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Robert F. Bukaty/AP

The number of serious medication mistakes made at home doubled between 2000 and 2012, The Washington Post reports.

From 2000 to 2012, researchers documented calls made to poison control centers throughout the U.S.. They looked specifically at cases reported as medication errors that occurred outside of health-care facilities, and led to serious medical outcomes. During the time of the study, researchers concluded there were more than 67,000 calls. The number of cases yearly doubled from 3,065 in 2000 to 6,855 in 2012.

17% of the patients were admitted to a care unit, and about one-third were treated and immediately released. However, 414 people died over the course of the study from a medication error, according to NPR. Taking the wrong medicine, the wrong dosage, or taking the medication more than once a day were the most common medical mistakes reported.

The most common medications: Cardiovascular drugs, painkillers, and hormonal drugs topped the list associated with medical errors.

Go deeper

Bryan Walsh, author of Future
3 mins ago - Health

Schools face an uphill battle to reopen during the pandemic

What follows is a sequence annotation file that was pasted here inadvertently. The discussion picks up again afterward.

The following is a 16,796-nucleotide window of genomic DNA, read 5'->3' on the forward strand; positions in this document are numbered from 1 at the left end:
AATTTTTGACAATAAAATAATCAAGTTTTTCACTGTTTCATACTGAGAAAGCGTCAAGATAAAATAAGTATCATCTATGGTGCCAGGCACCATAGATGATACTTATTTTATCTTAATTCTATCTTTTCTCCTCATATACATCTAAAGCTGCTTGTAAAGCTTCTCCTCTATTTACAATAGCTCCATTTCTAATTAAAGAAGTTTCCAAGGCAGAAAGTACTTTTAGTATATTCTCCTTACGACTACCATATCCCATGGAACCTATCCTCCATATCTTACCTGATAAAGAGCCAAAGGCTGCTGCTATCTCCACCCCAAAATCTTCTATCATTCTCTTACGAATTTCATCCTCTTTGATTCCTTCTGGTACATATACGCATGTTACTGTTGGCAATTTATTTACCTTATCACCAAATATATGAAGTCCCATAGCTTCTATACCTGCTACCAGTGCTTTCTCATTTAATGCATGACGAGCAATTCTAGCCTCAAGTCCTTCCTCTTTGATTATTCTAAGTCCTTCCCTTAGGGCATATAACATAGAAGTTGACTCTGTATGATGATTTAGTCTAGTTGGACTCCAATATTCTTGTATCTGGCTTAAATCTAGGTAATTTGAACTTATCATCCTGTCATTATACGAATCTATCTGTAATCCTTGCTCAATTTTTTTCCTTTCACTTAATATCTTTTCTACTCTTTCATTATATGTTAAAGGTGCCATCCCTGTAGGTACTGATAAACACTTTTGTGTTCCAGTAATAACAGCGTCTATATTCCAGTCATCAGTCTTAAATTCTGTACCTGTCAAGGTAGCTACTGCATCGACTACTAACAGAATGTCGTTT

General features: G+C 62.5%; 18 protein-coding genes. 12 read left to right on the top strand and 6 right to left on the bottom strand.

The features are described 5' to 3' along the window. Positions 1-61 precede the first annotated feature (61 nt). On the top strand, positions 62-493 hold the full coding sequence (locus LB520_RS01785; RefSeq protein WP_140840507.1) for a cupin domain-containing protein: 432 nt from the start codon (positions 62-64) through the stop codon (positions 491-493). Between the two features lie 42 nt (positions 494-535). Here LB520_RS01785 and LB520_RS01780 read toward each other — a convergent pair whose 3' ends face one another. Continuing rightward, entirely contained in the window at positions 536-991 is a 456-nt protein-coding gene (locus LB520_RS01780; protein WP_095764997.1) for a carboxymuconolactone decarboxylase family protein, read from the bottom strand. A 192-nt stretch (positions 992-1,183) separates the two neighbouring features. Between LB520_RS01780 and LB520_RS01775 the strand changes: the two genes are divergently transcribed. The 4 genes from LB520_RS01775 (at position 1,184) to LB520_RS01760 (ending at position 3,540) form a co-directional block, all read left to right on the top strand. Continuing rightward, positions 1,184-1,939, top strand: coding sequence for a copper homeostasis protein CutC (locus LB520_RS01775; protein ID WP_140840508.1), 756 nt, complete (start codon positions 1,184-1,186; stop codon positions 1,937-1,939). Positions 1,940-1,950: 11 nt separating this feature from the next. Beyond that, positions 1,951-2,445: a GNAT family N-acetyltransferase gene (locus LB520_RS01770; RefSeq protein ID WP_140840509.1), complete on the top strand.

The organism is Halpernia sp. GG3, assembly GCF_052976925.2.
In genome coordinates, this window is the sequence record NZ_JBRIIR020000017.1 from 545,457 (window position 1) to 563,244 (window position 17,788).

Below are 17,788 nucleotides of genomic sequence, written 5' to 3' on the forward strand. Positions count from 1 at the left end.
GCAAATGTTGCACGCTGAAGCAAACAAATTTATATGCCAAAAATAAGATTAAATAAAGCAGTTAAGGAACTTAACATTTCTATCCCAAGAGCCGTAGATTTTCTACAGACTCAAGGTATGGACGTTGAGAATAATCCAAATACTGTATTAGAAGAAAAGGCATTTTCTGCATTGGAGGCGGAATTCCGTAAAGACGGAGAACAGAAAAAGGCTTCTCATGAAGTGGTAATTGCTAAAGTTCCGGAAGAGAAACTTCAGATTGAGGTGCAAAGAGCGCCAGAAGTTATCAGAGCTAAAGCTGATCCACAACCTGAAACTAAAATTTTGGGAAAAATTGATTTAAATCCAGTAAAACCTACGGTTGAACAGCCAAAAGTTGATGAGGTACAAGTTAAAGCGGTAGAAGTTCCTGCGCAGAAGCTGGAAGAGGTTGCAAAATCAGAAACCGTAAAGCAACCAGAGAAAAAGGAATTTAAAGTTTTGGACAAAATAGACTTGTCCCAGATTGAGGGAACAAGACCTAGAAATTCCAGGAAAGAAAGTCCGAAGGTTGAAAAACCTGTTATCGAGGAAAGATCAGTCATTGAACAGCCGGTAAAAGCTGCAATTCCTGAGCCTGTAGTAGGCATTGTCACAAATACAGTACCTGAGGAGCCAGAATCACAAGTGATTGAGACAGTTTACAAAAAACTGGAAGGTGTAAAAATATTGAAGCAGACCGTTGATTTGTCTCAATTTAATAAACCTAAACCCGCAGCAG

Illustration: Aïda Amer/Axios

President Biden's plan to accelerate the reopening of K-8 schools faces major challenges from a still out-of-control pandemic and more contagious coronavirus variants.

Why it matters: The longer American kids miss in-person schooling, the further they fall behind. But the uncertain state of the science on the role young children play in the pandemic continues to complicate efforts to reopen schools.

Focus group: Former Trump voters say he should never hold office again

Illustration: Sarah Grillo/Axios

"Relief" is the top emotion some swing voters who used to support Donald Trump say they felt as they watched President Biden's swearing-in, followed by "hope."

Why it matters: For voters on the bubble between parties, this moment is less about excitement for Biden or liberal politics than exhaustion and disgust with Trump and a craving for national healing. Most said Trump should be prohibited from ever holding office again.

Updated 14 hours ago - Politics & Policy

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Illustration: Eniola Odetunde/Axios

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